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Alaska Department of Fish and Game (ADF&G) biologists plan to begin aerial surveys of the Togiak district herring fishery in mid-April, weather permitting, with regular fishery updates to be communicated directly to processors.
Based on a forecast of a 136,756-ton biomass, 27,351 tons of herring will be available for harvest.
The breakdown is 1,500 tons of spawn-on-kelp, 1,810 tons of Dutch Harbor food and bait, and 24,042 tons of Togiak sac roe herring, of which the purse seine fleet gets 16,829 tons or 70 percent, and gillnetters get 7,212 tons, or 30 percent.
Spawn-on-kelp (kazunoko kombois), a specialty seafood product, is sold primarily in the Japanese gift markets in the Tokyo region.
ADF&G managers at Dillingham, Alaska, said the sac roe fisheries will again be managed for maximum product quality through long openings to allow permit holders to make smaller sets and harvest the highest quality fish. Preseason polls indicate that four processors will participate in the Togiak sac roe herring fishery with three gillnets and 19 purse seine vessels.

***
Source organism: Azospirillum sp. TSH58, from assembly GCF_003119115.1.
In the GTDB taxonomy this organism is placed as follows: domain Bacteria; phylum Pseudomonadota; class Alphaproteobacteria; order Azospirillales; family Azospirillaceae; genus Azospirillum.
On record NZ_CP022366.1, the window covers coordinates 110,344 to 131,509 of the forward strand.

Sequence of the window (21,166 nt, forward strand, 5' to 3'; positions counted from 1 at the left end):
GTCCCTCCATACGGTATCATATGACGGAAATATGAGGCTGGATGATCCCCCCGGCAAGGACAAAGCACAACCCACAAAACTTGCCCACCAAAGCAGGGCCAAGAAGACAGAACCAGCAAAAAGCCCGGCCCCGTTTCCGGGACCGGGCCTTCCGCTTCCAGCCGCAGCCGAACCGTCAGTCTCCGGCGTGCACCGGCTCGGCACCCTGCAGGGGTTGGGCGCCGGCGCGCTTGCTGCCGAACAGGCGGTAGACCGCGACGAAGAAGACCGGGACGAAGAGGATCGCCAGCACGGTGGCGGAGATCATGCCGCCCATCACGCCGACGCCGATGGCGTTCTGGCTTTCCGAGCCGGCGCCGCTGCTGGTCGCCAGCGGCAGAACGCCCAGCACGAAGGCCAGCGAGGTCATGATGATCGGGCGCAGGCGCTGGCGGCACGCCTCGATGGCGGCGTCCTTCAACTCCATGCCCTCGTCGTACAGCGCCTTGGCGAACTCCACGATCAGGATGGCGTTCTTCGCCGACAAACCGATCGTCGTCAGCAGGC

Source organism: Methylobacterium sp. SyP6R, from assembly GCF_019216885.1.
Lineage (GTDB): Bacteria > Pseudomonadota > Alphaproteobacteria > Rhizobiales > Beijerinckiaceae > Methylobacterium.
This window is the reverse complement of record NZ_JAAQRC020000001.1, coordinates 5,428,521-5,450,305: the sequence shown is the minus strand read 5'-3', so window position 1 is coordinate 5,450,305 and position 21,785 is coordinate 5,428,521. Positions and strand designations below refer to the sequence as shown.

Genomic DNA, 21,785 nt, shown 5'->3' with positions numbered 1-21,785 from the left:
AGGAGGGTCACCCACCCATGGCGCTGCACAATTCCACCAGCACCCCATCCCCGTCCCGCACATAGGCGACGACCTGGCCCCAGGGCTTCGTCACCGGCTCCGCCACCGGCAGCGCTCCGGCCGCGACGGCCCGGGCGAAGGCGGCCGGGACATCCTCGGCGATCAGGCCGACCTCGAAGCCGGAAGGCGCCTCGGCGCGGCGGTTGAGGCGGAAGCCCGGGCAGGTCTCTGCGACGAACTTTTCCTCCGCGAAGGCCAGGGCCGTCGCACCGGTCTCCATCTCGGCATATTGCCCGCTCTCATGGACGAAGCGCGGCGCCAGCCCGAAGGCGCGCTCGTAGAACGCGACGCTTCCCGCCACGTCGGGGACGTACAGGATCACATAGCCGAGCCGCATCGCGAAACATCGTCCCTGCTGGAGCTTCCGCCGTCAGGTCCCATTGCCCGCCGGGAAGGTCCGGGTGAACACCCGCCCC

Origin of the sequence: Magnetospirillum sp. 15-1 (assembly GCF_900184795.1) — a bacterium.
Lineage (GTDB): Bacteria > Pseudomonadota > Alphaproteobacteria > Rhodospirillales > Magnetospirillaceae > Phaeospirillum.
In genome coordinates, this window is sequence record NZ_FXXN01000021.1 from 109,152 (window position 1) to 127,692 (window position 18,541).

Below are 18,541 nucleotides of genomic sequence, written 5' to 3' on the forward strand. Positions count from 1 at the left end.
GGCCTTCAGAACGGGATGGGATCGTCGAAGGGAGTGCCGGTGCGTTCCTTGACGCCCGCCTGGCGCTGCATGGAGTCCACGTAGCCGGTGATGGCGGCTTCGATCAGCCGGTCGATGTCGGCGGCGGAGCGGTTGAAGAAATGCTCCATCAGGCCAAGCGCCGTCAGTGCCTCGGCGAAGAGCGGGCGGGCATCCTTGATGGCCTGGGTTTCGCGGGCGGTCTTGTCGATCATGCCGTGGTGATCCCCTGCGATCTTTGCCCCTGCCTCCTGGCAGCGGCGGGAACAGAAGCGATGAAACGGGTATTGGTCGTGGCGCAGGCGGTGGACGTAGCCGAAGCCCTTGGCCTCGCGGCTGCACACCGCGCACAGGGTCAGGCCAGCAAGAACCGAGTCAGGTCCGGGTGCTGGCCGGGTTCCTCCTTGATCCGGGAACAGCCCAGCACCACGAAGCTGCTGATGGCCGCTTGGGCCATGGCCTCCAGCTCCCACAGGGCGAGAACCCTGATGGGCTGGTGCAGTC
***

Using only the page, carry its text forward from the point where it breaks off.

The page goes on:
For the last decade, ADF&G has opened the fishery as soon as the threshold biomass of 35,000 tons has been documented and plans to use this strategy again this year.
Meanwhile in Sitka, Alaska, herring fishery aerial surveys are already underway.
The Sitka Sound sac roe herring fishery is currently on two-hour notice.
A second herring aerial survey for the Ketchikan area herring fishing was held on March 20 in the Craig area, amidst gusty winds, choppy seas and snow squalls, with no spawn or herring observed. ADF&G said skiff surveys would be conducting daily skiff surveys throughout the Craig fishery and spawning event.
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